Friday, July 6, 2012

Enjoying Sunshine, Naturopathically

There's no doubt of the importance of protecting yourself from excessive sun exposure.  From avoiding skin damage and aging to preventing skin cancer, minimizing exposure to UV rays is key for long-term skin health.  However, there are multiple ways to do so, and if sunscreen is your best option, read on for what to consider when choosing a product!

On the beach of San Juan del Sur in Nicaragua, sunscreen was a necessity - 
here, Green Beaver worked well to nourish our skin and prevent sunburn.

The Center for Disease Control (CDC)'s recommendations include spending time in the shade and wearing clothing and sunglasses to protect skin and eyes from the harmful UV rays.  They also recommend avoiding indoor tanning - it has been linked to several types of skin cancer, including melanoma (the most deadly form), squamous cell carcinoma, and ocular melanoma (cancer of the eye)

When spending time in the shade or covering up from the sun are just not options, be sure to apply sunscreen to protect yourself from excessive sun exposure.  Building on this recommendation from a naturopathic point of view, it is important to choose a sunscreen that will protect you while not causing absorption of unnecessary chemicals - ironically, often carcinogenic chemicals - into your skin.  

In time for the season, Environmental Working Group has put together a comprehensive 2012 Sunscreen Report, which evaluates over 1,800 sunscreens for their efficacy, ingredients, and any health concerns associated with them.  There is an easy search to learn more about your favourite brands, or you can view the list of Top Sunscreens, which outlines the cleanest products available.  

Sunscreen at the beach, by Alba Botanica

The best natural sunscreens contain zinc oxide or titanium dioxide, mineral compounds which act to reflect, scatter, and absorb UV rays.  Additionally, look for products that do not contain:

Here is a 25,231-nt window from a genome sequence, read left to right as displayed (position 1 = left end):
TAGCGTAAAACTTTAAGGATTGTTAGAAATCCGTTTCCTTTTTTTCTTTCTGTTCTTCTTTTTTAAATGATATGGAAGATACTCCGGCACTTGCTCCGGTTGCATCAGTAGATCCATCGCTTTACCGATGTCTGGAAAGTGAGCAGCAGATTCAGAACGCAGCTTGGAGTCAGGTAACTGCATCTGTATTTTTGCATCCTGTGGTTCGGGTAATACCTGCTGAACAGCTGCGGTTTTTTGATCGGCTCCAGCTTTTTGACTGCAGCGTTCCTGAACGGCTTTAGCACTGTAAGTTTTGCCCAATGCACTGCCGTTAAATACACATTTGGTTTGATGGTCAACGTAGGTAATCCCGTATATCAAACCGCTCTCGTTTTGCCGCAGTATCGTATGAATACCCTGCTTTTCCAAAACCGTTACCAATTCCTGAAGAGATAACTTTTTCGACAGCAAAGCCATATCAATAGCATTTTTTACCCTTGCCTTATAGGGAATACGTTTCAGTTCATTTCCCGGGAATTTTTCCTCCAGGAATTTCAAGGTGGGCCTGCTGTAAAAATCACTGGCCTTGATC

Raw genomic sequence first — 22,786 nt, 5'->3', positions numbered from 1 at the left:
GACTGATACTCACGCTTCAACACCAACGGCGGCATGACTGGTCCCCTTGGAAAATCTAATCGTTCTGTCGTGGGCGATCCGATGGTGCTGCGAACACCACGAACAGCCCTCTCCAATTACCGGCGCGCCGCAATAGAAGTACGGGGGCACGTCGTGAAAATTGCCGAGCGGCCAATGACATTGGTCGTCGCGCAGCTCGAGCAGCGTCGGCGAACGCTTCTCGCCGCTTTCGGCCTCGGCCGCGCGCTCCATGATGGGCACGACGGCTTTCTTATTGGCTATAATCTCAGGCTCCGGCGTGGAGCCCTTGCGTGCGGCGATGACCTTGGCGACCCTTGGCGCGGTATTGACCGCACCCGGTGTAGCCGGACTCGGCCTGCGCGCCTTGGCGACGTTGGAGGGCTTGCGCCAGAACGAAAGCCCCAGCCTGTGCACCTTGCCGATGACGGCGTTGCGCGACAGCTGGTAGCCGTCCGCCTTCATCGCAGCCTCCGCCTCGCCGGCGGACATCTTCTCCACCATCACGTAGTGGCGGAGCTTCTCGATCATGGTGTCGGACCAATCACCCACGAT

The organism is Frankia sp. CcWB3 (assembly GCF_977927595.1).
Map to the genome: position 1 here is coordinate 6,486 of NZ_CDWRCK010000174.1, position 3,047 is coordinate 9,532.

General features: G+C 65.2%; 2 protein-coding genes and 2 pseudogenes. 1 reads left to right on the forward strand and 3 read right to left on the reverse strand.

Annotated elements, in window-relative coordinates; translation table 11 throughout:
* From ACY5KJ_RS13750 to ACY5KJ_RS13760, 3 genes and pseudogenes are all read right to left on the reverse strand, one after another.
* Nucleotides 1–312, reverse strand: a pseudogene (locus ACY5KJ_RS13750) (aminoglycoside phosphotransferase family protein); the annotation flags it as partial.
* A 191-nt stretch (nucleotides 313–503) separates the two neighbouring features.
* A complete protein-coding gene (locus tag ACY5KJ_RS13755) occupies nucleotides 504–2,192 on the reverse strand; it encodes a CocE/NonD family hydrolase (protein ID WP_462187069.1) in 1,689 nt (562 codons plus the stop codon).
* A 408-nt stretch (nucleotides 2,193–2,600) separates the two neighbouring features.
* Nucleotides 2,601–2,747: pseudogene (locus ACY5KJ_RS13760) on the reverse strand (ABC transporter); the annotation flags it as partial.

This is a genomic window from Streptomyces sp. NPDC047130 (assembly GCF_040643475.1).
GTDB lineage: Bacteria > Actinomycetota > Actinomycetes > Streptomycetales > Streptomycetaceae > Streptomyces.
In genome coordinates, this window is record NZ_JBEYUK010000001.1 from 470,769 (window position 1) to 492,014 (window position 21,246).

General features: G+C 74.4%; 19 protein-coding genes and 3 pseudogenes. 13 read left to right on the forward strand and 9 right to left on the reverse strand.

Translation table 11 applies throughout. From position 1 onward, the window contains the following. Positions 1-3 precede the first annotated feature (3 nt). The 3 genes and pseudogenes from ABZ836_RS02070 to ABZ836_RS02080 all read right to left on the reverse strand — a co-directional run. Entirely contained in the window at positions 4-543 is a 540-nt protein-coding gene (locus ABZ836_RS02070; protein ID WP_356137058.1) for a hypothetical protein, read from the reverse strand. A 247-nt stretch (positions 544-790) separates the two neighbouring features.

• Oxybenzone (may be listed as methanone, 2-hydroxy 4 methyoxydenxophenone, or benzophenone-3): These compounds are potential hormone disruptors and contributors to cell damage, which can lead to cancer.
  • Retinyl palmitate (vitamin A): May increase the risk of skin cancer when used on sun-exposed skin.
  • Parabens (methylparaben, propylparaben, butylparaben, ethylparaben): Parabens are ubiquitous in cosmetic products, being used a synthetic preservatives.  Unfortunately, they also have undesirable effects such as hormone disruption, which is linked to cancer.
My personal favourite brand of sunscreen is Alba Botanica, a company which makes a variety of natural products.  I find that their sunscreens tend to not be as greasy as some other natural sunscreens, and I find them to work quite well.

With all this in mind, it is important to remember that there are benefits to sun exposure as well.  Our skin synthesizes natural vitamin D when exposed to the sun, a process which is completely blocked by sunscreen.  Interestingly, vitamin D has an important role in cancer prevention, as well as bone health and proper immune system function.  Therefore, moderate amounts of time in the sun can be healthy, while ensuring to be mindful about preventing excessive exposure.

Stay tuned next week for what factors determine the amount of sunshine you need for optimal vitamin D levels, and what foods to eat to prevent sunburn.  Until then, enjoy the sunshine and stay healthy!


1 comment:

  1. By what percentage does a window pane of glass reduce the harmful rays of the sun? Is it the same percentage by which it filters out the vitamin D producing rays of the sun? Or the tanning rays of the sun?

    Does the sunscreen you recommend block vitamin D production to the same extent that it stops sunburn?